Specialist Hunt hadn't even touched him.

So far as anyone could tell, that was the first verifiable case of what would come to be known as Pre-Death. There would soon be many others.

Far, far too many to ignore.

People would get into cars, turn the ignition, and then die horribly of massive injuries that would have been caused by a fatal accident. Home handymen lost limbs before they even touched their chainsaws or high-powered weed whackers. A glazier was split in half by an as-yet seen sheet of plate glass on his way into work.

The suicides were the worst, because they died just about anywhere. People suddenly became waterlogged and exsanguinated at their desks. Gunshot wounds to the head appeared just before they got online to vaguebook their sadness. Aspirin overdoses in contentious meetings, broken necks and strangulation at single bars.

(Drug overdoses were also somewhat confusing, as the tragic demise of a true American musical genius soon proved.)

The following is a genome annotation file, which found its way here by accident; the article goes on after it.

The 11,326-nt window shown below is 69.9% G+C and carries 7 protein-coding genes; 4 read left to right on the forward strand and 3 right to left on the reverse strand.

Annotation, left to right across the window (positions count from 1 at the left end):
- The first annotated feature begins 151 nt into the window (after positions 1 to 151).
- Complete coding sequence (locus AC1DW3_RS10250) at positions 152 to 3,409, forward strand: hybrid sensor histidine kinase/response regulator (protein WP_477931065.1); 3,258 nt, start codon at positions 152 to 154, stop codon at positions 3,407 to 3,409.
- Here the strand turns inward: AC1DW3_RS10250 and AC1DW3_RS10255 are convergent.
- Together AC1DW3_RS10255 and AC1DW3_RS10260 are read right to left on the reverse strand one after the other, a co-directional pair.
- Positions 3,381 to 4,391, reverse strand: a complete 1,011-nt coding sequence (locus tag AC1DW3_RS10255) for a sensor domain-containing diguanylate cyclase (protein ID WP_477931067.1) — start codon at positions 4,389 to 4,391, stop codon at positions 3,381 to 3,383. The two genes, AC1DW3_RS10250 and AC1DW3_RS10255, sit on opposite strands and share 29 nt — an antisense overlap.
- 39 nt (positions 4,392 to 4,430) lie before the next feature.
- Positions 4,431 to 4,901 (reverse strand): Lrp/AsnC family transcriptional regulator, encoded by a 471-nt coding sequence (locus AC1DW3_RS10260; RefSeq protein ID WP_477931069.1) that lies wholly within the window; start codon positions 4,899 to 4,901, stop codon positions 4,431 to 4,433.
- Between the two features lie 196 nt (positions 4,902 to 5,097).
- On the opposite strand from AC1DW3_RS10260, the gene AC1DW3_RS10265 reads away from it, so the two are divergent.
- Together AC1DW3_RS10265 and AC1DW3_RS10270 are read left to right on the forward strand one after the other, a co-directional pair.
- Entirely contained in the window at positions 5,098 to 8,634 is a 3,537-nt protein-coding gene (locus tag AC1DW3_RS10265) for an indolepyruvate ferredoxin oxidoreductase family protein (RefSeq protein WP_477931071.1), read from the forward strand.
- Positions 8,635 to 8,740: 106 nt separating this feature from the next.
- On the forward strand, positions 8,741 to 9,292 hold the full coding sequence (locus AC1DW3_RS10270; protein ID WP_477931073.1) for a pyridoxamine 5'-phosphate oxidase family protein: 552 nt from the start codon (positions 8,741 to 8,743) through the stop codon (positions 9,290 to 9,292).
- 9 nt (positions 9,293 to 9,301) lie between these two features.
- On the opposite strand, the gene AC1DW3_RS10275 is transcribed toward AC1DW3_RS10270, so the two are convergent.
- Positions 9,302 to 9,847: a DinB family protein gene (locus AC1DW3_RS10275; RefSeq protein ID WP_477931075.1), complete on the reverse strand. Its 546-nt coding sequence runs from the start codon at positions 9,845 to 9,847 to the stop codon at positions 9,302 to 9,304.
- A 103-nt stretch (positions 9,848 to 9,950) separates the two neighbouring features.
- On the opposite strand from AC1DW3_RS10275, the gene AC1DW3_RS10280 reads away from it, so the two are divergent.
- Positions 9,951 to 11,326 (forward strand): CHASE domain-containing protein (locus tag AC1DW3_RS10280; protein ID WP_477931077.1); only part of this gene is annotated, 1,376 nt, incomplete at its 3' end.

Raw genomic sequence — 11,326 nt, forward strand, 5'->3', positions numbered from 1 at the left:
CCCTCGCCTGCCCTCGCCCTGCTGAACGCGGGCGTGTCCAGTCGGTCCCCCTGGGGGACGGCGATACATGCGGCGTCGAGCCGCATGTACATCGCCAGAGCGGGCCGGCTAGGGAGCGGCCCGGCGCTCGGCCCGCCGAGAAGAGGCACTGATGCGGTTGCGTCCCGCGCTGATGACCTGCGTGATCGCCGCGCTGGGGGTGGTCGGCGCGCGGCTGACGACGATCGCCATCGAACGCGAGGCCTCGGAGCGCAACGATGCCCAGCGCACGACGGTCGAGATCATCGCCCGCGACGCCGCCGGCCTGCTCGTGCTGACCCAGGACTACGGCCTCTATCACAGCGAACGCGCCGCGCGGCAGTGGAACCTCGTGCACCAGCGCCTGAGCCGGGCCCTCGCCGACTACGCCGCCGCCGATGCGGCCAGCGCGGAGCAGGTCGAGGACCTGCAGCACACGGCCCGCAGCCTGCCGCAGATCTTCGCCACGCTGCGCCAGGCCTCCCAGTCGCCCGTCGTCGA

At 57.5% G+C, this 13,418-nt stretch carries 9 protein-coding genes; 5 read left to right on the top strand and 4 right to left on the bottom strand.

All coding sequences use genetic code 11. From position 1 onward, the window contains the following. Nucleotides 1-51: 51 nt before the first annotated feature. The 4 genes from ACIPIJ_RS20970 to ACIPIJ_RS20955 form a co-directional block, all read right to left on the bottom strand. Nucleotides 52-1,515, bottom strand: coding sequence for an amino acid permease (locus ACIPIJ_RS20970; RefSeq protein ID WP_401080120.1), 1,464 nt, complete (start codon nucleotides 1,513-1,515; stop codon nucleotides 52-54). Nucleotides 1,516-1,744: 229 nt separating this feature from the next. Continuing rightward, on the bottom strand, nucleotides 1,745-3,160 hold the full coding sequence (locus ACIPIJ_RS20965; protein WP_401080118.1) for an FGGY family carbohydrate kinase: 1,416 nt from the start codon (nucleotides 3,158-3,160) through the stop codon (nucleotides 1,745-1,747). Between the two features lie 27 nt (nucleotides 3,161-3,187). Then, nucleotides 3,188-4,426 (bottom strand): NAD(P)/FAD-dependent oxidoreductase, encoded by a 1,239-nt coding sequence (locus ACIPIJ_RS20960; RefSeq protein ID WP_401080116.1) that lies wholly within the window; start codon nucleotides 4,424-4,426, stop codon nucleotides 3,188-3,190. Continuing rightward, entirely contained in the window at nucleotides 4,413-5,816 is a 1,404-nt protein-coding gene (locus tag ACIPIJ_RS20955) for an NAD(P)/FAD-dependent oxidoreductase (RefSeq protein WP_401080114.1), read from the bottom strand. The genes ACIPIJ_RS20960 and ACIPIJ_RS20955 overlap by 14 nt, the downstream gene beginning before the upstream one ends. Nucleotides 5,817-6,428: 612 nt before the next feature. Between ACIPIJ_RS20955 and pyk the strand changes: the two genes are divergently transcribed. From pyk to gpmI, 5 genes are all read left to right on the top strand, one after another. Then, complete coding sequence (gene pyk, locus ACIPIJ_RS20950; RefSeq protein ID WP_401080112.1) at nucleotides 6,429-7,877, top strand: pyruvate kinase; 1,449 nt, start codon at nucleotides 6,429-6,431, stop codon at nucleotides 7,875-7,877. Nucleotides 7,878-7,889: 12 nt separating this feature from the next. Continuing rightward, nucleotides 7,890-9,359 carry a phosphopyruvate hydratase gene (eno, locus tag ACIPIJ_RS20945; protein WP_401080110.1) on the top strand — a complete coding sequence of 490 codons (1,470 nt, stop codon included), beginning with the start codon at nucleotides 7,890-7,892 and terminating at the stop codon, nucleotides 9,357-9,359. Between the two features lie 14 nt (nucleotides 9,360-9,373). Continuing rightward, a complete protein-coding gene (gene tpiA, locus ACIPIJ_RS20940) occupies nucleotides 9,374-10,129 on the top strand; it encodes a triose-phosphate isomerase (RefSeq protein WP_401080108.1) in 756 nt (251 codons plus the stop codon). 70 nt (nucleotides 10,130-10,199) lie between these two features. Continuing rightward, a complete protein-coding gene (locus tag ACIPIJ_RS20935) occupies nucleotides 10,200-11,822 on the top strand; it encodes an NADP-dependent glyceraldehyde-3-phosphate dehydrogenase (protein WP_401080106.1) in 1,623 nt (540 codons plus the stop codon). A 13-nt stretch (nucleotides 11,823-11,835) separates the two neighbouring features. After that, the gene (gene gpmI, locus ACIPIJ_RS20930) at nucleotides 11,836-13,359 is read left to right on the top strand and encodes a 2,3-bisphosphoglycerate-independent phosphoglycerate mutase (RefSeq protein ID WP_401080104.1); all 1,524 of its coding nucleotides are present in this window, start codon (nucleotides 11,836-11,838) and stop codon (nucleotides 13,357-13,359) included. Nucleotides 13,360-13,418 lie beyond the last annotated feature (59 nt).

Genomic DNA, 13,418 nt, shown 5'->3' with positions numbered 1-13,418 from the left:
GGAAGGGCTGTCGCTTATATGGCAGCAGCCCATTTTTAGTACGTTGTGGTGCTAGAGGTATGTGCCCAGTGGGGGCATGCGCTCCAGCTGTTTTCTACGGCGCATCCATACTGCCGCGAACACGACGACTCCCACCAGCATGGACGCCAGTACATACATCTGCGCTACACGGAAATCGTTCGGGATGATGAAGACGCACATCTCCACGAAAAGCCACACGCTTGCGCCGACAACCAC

Heart Attacks, strokes, and other such fatal maladies occurred as normal. On the other hand, entire cancer wards emptied out overnight. A whole Death Row in Texarkana was electrocuted one fine afternoon.

In a more spectacular case, a Delta 333 sat at the gate, deserted, for hours before anyone verified that its 300 or so crew and passengers were all dead. They were found in their homes and hotel rooms, pulverized and burned. FAA investigators would soon determine a serious fault would have developed with the airbus in flight, doubtlessly damning everyone on board to an fiery crash that none could have possibly survived.

No one could really give a cogent, rational explanation. How could they? There was none. It didn't happen to everyone, or at any given time, or to any kind of person. It was hopelessly random, and terribly unsettling.

And all the magical talents the COMPANY could call up would simply say the same thing: somehow, for some reason, Death was becoming insatiably greedy.

And it wanted its due, now. 

Saturday: 4/23/16

"... here in Orlando, this is WESH news at 10. I'm Shelly Roper..."

"... and I'm Clyde Smiley. Our top news at this hour, a stunning nighttime resignation by Governor Rick Scott, following this morning's equally-stunning info dump of extremely damning evidence regarding the Governor's exact role in the Columbia/HCA Medicare Fraud case."